environment that reflects a sustainable
way of being, then you yourself will
behave in a way that's more sustainable.
You start to go with the flow."
The implication? As a society, we
can create a more environmentally
responsible culture without explicitly
telling people to change their behaviour.
"It seems like design is a useful tool to
create a culture in which sustainability
is valued," says David Wu, the study's
lead researcher. From a policy-making
perspective, "it definitely adds to the
cost-benefit analysis of putting in more
green buildings."
It can also help create a community
that reinforces beneficial practices.
For example, designing the garbage area
of an apartment complex to have an open,
sustainable feel where an individual's
actions may be observed by neighbours
could promote more conscientious
behaviour. •
For more on CIRS, see cirs.ubc.ca
The full study can be read at
Janette Bulkan is a new professor in the Faculty of Forestry.
From Guyana to Vancouver, Janette Bulkan has built
a career on protecting indigenous land rights and access
to resources.
Her involvement with social issues in forestry began
after she noticed more and more chainsaws in indigenous
communities in her homeland of Guyana. The men from
these communities were getting into logging.
According to Bulkan, the assumption was that any illegal
logging in the country was the work of small-scale, local
forestry operations. But after visiting forest sites and
documenting practices around the country, she saw that it
was the large-scale operations that were not adhering
to guidelines and policies.
"Many of these operations were owned by transnational
corporations which held, or illegally rented, logging
concessions," she says.
A new UBC faculty member, Bulkan investigated the
slippages between national policies, and government and
private sector practices, in forestry in Guyana for her PhD
research, which began in 2003 at Yale University. She also
worked with indigenous groups to document how these large
companies were violating well-established forestry guidelines,
land claims and human rights.
They took their concerns to the international banks
supporting one ofthe transnational loggers. As a result,
one bank reduced its investments in the sector, and the
government imposed penalties on illegal operations.
"Now illegal logging is almost always talked about in the
context of what happens on large-scale forestry operations."
For Bulkan, this was an example of how business contracts
may put the security of indigenous people at risk, despite the
safeguards put in place to protect these communities.
"They have been living on that land for thousands of years. If
their rights to that land are at risk, they are at risk," she says.
"Some ofthe world's most biodiverse areas are home to local,
indigenous people. So working with indigenous peoples to
safeguard their rights brings global as well as local benefits."
Bulkan is teaching indigenous forestry and community
forestry in the Department of Forest Resources Management.
She sees many similarities between the obstacles faced by
indigenous groups from her home country and those faced
by Canada's First Nations. More than 75 per cent of Guyana
"Working with
indigenous peoples to
safeguard their rights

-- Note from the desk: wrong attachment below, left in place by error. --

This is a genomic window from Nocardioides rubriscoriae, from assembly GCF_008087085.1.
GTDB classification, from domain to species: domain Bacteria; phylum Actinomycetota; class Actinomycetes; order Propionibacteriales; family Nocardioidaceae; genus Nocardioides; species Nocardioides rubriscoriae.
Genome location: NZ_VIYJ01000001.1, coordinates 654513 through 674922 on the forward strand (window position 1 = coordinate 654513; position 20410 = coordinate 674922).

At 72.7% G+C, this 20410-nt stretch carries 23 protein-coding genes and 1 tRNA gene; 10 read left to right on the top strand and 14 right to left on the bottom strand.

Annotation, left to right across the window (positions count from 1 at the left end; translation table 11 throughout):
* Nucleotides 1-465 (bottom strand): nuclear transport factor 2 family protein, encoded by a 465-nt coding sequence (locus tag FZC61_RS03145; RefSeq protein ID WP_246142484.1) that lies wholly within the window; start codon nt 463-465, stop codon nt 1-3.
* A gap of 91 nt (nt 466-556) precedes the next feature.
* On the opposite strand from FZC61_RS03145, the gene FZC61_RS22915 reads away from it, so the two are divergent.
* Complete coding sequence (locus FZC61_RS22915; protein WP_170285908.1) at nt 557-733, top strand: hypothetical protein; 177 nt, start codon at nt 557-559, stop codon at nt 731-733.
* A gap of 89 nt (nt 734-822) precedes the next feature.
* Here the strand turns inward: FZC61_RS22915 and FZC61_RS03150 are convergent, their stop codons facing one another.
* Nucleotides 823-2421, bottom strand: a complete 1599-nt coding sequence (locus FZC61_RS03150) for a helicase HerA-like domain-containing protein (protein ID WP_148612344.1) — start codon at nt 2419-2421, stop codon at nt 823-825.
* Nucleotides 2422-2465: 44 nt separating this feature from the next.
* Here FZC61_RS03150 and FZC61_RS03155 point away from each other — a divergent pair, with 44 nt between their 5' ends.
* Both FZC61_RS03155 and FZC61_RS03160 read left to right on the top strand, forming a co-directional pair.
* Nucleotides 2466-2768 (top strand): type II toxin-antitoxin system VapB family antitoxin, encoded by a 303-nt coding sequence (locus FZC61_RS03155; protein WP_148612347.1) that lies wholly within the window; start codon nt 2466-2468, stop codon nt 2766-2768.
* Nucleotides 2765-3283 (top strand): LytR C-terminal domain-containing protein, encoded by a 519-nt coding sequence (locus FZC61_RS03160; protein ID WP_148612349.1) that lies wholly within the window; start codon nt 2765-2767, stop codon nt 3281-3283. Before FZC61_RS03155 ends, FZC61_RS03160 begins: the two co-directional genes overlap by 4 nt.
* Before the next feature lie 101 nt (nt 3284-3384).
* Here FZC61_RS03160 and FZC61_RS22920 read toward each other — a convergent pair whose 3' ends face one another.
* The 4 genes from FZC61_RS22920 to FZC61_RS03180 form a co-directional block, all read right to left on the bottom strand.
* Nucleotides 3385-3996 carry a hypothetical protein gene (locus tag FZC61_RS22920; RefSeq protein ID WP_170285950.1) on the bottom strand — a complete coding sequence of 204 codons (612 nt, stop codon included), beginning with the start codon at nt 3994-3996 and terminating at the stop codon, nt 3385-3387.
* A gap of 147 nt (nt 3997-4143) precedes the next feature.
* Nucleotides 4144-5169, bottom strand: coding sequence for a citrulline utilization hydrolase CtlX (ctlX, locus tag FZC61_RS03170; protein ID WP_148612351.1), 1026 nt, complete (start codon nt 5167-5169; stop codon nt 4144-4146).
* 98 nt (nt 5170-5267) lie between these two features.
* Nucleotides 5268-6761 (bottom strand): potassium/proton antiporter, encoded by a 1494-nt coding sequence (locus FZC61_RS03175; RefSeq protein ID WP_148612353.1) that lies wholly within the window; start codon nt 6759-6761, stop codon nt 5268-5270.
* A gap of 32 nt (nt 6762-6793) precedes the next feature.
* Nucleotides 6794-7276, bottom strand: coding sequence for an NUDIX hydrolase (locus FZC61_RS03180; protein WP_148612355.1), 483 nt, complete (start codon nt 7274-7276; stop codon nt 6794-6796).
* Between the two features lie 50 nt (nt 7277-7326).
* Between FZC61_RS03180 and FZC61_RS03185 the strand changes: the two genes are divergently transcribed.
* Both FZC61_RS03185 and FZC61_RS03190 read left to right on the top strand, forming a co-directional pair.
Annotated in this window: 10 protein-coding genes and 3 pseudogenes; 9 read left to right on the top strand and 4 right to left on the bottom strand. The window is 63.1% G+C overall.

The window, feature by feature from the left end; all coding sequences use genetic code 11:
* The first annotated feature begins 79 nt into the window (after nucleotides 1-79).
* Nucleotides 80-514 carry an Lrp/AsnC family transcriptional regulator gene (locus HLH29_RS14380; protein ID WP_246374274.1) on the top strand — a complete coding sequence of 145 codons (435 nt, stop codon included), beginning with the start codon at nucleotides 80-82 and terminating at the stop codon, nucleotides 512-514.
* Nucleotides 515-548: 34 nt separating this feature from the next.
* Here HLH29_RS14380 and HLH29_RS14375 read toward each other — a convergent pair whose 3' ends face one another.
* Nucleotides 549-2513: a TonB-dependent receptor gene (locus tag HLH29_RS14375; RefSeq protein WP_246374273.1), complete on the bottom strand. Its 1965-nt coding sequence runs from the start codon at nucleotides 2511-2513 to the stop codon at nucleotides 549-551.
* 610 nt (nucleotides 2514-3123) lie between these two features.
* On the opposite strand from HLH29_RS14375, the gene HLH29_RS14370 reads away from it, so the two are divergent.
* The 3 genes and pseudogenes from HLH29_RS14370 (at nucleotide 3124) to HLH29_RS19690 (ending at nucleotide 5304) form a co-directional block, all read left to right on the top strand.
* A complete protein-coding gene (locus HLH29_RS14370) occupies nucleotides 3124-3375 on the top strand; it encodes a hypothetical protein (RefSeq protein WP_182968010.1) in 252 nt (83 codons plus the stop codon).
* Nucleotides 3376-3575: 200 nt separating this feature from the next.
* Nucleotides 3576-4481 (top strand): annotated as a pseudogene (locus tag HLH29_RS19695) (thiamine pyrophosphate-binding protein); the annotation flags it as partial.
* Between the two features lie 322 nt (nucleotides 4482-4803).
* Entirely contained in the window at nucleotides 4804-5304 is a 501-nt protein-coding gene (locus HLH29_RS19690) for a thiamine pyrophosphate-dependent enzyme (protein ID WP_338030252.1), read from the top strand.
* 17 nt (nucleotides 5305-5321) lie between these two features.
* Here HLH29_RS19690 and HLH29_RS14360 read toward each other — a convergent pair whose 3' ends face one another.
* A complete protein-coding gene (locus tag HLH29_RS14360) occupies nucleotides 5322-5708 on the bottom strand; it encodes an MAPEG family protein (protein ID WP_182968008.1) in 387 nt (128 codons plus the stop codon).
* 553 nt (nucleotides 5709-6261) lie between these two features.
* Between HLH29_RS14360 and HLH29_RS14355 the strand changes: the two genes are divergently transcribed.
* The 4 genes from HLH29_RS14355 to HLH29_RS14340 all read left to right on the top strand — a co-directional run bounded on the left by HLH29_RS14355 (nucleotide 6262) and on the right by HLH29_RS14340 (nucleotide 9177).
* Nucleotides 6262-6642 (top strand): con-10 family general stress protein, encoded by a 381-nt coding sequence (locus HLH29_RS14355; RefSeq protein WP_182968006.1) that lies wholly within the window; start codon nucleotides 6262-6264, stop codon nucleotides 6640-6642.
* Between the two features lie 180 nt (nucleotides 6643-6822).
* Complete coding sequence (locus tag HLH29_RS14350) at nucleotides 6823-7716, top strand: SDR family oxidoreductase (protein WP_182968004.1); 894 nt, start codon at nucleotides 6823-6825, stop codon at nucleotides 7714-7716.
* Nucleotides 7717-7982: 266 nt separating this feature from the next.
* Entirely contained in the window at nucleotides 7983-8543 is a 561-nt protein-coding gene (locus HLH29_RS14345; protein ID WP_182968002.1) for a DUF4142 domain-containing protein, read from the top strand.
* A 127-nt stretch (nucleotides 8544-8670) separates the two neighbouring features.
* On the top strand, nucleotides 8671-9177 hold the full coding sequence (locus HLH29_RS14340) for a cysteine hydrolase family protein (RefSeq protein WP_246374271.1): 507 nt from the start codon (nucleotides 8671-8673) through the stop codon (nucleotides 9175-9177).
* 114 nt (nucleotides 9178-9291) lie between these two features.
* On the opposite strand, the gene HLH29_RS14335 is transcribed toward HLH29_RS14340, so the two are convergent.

brings global as well
as local benefits."
is covered in forests. Like Canada,
Guyana's economy is strongly tied to
natural resource extraction. There is
also a growing interest to use the forests
for purposes other than logging, such as
selling carbon credits. In both countries,
issues around indigenous land rights
and land ownership continue to persist.
Bulkan has been involved in the
Forest Carbon Partnership Facility
in Suriname, which is coordinated
by the World Bank, and other aspects
of forest carbon management
under what is known as the REDD+
approach (Reducing Emissions from
Deforestation and forest Degradation).
As one of her next projects, she plans
to connect indigenous groups in B.C.
and Guyana that may benefit from
payments in exchange for protection of
one or some of a basket of forest-based
environmental services such as
sequestered forest carbon, globally
important habitat or biodiversity, and
supplies of clean water. She wants to
help them demonstrate their legal
rights to these resources and to use
those rights to provide small but
reliable incomes from environmental
services so they can develop long-term
strategies to support their growing
populations. •
UBC Reports The University of British Columbia   March 2013
13 Research initiatives in the
Okanagan grow by 40 per cent
Paul Marck
Sweeping vistas of the Okanagan Valley greet students studying on the bridges connecting classroom and office towers of the
Engineering, Education and Management building at UBC's Okanagan campus.
Just think—one discovery, or a single inventive idea could change the world.
"Imagine the transformative impact of thousands of discoveries, innovations and
deeper understanding. That's our vision at UBC's Okanagan campus," says Miriam
Grant, vice-provost research and dean ofthe college of graduate studies.
Since 2006, faculty and student research at the Okanagan campus has grown by a
whopping 40 per cent—from $8.3-million and 351 grants, to $11.6-million and nearly
500 grants in 2011-12. Research initiatives address such key emerging issues as:
• Water, climate and biodiversity
• Cultural and ethnic diversity
• Homelessness and affordable housing
• Urban sprawl and urban development
• Indigenous rights and traditional knowledge
• Value-added agriculture and organic farming.
Though all strive to add to their grant totals, the pace of research has accelerated
dramatically among certain faculties. For instance the Faculty of Applied Science,
mainly through the School of Engineering, quintupled its research dollars to